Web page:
All the women I know in video games are tired
But it's not for the reasons you think.
Over the past week, I found myself at times so stricken by depression that I could barely move, only lie face down as if there were some great force pressing me there, leaden and slowly leaking tears. It was as rough as you might expect on the one hand, but on the other I wasn't particularly worried: I felt I was having a reasonable response to a series of unreasonable events.
There had been a stubborn and pernicious chest infection keeping me away from my work, the daily rhythms of which are often the benchmark against which I set my sense of myself. And I had very secretly tried a new sort of project recently, one I had thought I was going to be good at and that it turned out I wasn't so much, the sort of surprise I think it's fair to find a little destabilizing. And some other small things, years and years of small things, the sum result of which was me feeling sealed in an unhappy tunnel, away from every accustomed metric of validation.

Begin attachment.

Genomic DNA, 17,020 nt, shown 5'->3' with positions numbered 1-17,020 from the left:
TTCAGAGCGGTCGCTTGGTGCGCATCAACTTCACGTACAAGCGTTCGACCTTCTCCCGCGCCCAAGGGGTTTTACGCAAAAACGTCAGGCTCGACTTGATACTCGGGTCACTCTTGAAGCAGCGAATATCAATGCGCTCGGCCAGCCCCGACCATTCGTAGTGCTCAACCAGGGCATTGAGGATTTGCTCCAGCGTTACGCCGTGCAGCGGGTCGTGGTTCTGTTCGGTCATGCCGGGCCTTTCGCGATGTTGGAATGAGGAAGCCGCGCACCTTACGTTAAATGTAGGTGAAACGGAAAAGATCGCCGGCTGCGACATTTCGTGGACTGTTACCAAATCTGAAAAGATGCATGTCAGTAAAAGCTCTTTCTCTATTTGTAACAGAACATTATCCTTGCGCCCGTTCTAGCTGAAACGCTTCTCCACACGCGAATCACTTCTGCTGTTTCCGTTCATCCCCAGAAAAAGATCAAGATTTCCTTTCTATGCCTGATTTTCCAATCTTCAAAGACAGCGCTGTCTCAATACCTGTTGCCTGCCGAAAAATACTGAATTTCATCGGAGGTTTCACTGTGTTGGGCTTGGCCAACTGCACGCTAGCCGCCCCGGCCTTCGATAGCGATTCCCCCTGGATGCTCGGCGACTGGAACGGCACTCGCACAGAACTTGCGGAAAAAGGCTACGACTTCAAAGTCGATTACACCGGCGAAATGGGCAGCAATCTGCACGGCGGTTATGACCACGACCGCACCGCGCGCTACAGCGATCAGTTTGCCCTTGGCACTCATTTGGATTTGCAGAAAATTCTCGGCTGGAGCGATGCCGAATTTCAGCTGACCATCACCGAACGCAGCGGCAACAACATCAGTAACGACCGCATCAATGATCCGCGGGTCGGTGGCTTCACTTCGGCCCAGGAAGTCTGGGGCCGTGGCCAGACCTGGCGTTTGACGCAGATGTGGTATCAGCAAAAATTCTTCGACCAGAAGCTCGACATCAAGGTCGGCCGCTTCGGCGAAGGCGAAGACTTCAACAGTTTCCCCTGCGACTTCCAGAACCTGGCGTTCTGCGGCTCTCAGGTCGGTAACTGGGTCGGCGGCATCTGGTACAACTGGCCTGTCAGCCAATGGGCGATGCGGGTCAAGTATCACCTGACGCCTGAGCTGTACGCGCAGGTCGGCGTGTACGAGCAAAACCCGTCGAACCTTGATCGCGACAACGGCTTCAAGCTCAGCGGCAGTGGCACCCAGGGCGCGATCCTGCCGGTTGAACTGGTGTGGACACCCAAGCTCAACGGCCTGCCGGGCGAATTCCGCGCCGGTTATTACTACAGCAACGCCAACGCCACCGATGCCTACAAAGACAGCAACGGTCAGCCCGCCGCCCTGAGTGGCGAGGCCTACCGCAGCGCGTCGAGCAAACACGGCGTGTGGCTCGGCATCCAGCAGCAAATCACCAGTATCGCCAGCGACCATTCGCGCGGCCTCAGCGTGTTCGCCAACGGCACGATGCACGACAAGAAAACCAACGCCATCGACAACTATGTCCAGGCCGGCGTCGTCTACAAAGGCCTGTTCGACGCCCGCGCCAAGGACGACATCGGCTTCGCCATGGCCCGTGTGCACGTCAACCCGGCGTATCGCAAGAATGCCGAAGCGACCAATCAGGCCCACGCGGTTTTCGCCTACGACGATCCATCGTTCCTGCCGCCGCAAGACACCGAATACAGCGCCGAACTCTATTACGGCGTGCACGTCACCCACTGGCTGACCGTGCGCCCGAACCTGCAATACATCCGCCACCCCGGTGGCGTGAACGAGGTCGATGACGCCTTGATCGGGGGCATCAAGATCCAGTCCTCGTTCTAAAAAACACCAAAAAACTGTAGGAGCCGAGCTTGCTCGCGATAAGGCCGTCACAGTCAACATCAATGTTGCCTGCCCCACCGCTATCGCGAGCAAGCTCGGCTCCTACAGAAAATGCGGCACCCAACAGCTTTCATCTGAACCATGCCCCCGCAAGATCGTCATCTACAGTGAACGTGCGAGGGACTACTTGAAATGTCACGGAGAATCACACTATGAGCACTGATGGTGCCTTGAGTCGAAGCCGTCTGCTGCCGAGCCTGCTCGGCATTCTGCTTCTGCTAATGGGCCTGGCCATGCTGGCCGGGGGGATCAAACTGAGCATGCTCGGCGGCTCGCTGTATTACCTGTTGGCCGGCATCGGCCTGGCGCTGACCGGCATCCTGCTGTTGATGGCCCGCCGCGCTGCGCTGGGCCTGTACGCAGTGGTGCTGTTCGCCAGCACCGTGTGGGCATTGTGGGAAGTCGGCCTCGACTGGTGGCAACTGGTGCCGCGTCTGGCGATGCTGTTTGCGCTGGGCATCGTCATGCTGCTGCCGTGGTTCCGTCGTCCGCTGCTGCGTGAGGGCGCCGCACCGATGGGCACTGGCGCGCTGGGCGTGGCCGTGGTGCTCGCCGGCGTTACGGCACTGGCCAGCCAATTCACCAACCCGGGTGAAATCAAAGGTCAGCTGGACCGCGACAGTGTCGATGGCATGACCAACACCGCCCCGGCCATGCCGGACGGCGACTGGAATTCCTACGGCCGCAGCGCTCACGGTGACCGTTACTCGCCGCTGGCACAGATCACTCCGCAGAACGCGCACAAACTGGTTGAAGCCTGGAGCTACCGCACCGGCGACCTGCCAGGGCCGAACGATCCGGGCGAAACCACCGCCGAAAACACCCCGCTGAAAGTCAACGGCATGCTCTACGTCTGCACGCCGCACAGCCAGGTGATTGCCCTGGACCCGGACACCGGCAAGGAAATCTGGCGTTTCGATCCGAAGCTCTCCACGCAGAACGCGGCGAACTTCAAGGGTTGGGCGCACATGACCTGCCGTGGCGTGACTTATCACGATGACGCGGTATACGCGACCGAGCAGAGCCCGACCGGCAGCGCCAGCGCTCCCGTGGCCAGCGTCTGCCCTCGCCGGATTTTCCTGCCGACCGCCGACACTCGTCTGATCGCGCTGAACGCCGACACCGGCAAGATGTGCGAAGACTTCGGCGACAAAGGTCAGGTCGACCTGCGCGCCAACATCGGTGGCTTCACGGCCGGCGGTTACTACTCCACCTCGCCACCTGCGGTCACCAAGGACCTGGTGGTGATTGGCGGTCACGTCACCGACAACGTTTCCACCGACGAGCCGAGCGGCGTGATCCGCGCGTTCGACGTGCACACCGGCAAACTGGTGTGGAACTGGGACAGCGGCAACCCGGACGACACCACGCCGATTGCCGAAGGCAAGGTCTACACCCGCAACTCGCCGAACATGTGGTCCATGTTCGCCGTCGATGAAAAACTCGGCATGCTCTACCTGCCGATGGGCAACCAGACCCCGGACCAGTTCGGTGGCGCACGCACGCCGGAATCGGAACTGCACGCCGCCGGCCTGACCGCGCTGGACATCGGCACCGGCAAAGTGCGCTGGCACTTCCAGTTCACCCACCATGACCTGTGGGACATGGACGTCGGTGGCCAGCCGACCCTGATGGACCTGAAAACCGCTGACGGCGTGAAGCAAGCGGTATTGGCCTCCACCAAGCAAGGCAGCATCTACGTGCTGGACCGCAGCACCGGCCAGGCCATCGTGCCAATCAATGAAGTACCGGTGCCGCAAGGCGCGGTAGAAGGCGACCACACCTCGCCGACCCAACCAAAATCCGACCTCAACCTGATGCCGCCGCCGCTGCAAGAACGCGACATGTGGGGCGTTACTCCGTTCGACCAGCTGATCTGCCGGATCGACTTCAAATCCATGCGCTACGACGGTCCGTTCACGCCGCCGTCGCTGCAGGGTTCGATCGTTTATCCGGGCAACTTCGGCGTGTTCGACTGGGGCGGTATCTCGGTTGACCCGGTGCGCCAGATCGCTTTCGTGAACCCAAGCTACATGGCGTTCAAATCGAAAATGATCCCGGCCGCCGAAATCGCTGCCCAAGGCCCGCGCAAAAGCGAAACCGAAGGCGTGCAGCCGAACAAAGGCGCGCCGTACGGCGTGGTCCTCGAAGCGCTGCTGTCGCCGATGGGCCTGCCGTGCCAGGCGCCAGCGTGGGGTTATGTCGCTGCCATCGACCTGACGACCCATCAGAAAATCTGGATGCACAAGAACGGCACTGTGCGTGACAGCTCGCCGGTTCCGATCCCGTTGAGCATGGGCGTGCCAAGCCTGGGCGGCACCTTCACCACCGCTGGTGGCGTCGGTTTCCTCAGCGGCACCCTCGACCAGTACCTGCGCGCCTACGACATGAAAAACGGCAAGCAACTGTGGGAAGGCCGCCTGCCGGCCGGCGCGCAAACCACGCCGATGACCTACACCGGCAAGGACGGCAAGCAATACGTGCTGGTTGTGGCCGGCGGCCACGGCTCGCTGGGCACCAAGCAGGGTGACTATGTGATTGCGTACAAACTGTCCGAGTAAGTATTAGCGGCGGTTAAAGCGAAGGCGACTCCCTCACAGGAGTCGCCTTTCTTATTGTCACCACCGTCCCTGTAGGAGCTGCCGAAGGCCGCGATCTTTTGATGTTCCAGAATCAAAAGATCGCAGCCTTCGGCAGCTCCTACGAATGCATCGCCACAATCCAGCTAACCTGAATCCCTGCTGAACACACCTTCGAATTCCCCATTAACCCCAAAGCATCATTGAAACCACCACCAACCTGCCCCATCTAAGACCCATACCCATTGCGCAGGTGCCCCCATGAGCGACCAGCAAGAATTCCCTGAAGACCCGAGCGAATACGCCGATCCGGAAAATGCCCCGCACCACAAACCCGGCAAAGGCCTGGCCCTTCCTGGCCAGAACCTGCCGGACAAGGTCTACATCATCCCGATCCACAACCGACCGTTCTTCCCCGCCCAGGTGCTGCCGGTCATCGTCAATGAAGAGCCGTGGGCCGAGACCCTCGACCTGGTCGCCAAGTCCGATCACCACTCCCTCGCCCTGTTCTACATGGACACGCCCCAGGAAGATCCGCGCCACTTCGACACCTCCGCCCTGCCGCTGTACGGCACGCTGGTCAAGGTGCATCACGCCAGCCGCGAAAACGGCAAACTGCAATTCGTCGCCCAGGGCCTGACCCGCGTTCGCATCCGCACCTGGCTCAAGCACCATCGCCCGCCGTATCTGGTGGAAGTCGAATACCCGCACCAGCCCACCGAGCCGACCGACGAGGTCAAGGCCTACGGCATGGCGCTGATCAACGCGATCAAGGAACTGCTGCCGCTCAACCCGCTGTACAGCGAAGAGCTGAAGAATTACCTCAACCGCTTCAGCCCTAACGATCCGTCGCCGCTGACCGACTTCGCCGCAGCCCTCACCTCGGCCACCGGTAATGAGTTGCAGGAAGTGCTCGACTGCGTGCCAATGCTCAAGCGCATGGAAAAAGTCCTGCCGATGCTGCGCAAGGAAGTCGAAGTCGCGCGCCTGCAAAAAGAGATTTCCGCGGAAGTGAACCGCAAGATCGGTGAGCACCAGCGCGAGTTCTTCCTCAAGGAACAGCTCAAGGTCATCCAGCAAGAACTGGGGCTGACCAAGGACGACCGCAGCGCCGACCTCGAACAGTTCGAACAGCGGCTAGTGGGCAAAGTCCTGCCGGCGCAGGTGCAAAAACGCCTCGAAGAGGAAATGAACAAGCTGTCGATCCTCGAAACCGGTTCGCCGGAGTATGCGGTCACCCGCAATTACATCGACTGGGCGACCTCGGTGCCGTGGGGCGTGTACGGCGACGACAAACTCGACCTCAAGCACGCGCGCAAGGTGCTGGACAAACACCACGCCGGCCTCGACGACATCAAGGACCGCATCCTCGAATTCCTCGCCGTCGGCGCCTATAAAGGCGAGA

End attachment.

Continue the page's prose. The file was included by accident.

Validation is a strange concept when you work in video games, a young field with a short memory, whose ideas about what is valid are constantly mutating, always outside of your reach. There are lots of people who suddenly seem to get lucky, either at game-making or at writing the conversation around it, and while this sort of fortune is wildly unpredictable, comprised of mysterious moving parts and elemental alchemy, we're a people who likes to pretend there is a spine of logic around every action and every interaction. We believe in a right way, a best path, a win condition. It's in our nature.
Video games are validating. They are systems we turn to wherein we touch something and there is a response immediately; where mastery is possible, where we evolve in logical order. We can "see the ending". One of the last decade's most significant pioneers of the "watching someone else play video games" genre, well before YouTubers, was the Japanese program Game Center CX, where the endearing Shinya Arino persistently plays through obtuse and fricative old games. His goal is usually "see the ending."
I'm virtually awed by Arino even still: Particularly his resilience. Sometimes it takes him long hours or even days to fulfill his stated commitment to a game, some kind of Japanese soothing pad glued to his forehead. One of the show's warm conceits is when the program assistants deferentially bring him snacks, meals, clues from viewers, always a little apologetically, because everyone in the room knows Arino mustn't quit. He is often frustrated, forehead-slapping, comic groans, but just as often he laughs, quips. He would never hurl the pad across the room with violence, like I did as a child. My family's old Super Nintendo pad is engraved with teeth marks. I don't know how he manages it.